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Interview: James Nelson, author of “QualysGuard Open Vulnerability Data Download”


The open source tool QualysGuard Open Vulnerability Data Download offers programmatic downloading of active (non close-fixed or close-ignored) QualysGuard host (formerly known as autovuln) vulnerability data to enable vulnerability syncing across security tools. This tool was published on the Qualys Community by Qualys' James Nelson.

What’s your name and title?

James Nelson, Technical Account Manager at Qualys.

Besides living and breathing Qualys, how do you enjoy spending your free time?

I enjoy my time outside of Qualys attending events related to classic cars, camping, hunting, fishing and preparing smoked meats for my friends, family, and customers to enjoy.

Tell us more about what your QualysGuard Open Vulnerability Data Download app does.

The open vulnerability data download app uses the detection feature in QualysGuard API version 2 to efficiently download all vulnerabilities severity 1-5 from a subscription that are in an open state. This BASH shell script stores the vulnerability data in local XML files. It also downloads the Knowledgebase in XML and creates a lightweight version. It outputs CSV files for Severity 1-5 vulnerabilities using both the Knowledgebase and vulnerability data by performing joins in a LOCAL XML rewriting process.

What use cases does your app alleviate or solve?

As subscriptions sizes grow, it becomes increasingly important to be efficient with vulnerability management processes.  Customers demand a capability to efficiently grab their vulnerability data and crunch it in their own local systems so that they can map their vulnerability data geographically, across floors in their facilities, across racks in their data centers, etc., so they can hold the responsible staff accountable. Many enterprises have unique ways of presenting a vast array of site health data points, including vulnerability data. They expect QualysGuard data to come down from the subscription quickly and efficiently. By downloading the Knowledgebase and vulnerabilities separately and then joining them locally, the tool is able of avoid transferring many gigabytes of duplicate information.

Why is ignored remediation tickets tied into this app?

Organizations frequently manage vulnerability exceptions using QualysGuard Remediation Tickets. The detection API’s list function is designed not to list vulnerabilities with an associated close-ignore remediation ticket because these are exceptions that have been explicitly created by remediation policy or manually within the GUI.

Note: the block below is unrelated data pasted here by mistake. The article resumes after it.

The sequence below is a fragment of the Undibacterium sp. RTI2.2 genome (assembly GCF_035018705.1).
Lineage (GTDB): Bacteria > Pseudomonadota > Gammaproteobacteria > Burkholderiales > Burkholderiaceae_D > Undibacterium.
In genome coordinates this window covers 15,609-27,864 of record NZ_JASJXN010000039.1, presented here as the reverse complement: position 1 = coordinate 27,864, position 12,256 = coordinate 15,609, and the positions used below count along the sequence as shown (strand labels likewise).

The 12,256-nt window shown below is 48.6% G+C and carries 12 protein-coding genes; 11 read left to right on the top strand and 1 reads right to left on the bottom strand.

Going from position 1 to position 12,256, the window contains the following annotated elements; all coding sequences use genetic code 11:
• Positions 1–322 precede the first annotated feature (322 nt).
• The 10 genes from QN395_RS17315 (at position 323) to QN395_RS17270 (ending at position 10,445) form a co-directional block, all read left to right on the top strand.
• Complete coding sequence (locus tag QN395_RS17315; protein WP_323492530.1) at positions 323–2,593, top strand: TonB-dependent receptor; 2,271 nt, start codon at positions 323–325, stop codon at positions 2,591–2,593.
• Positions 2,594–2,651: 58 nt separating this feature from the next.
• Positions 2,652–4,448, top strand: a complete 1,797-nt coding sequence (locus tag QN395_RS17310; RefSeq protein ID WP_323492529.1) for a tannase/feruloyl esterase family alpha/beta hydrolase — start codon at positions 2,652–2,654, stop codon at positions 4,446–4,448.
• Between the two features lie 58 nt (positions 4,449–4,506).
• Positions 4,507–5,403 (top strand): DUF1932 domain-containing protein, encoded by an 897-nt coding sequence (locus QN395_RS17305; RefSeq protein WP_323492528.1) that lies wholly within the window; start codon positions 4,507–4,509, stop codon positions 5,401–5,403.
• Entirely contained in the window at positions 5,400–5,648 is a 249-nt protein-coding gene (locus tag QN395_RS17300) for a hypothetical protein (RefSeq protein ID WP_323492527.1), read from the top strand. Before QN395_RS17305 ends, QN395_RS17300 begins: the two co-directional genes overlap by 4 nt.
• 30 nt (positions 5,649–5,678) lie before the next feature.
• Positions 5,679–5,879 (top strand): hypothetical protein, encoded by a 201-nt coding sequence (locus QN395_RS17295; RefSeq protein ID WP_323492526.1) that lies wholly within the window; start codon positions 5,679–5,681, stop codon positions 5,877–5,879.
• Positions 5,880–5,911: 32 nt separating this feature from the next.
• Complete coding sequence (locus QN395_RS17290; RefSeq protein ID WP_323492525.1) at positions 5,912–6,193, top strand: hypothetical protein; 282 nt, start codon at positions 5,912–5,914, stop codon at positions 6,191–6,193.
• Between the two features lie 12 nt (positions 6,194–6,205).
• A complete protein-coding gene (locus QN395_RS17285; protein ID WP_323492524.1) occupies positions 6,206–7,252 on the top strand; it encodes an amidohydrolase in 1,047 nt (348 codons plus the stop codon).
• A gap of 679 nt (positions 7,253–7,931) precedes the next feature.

James_Nelson_Photo.jpegWhat led you to choose Shell Scripting for your app?

GNU BASH shell scripting was chosen because it is simple, efficient, portable, and a large number of people understand how to customize shell scripts for their own purposes.  The script was developed on OSX and also tested on Linux before it was released.  It operates well on a wide variety of platforms like Apple OSX, Linux, and Unix.

How can we make our API easier to use?

The API was easy to use and made it simple to build this script.  The hardest part is often figuring out what FQDN to use for the API host tied to a given subscription.  Reducing API hosts to one would make it easier to get started with using the API.

What advice do you have for others to hope to build an app for QualysGuard?

First, when holding a hammer everything could look like a nail. Just because you COULD use API to do something doesn’t mean it is the right solution. Look at the native features in the Qualys UI first, and then decide.  Frequently hidden gems like the Remediation Policy engine end up holding the answer. Also, if you do build a script please do not neglect security in the design. Consider secure deletes. Avoid hard coded passwords in scripts or configs. Pay attention to SSL client settings for requests – be sure to require strong SSL protocol versions, strong encryption, and verify CA trust.

Any future QualysGuard app plans? 🙂

I do not have immediate plans to release a tool, but I have started working on scripts to compare CMDB data to QualysGuard Asset Management data that I may publish eventually.  Today, I am focused on ensuring this tool has a good future – it is mission critical at a number of my customers.

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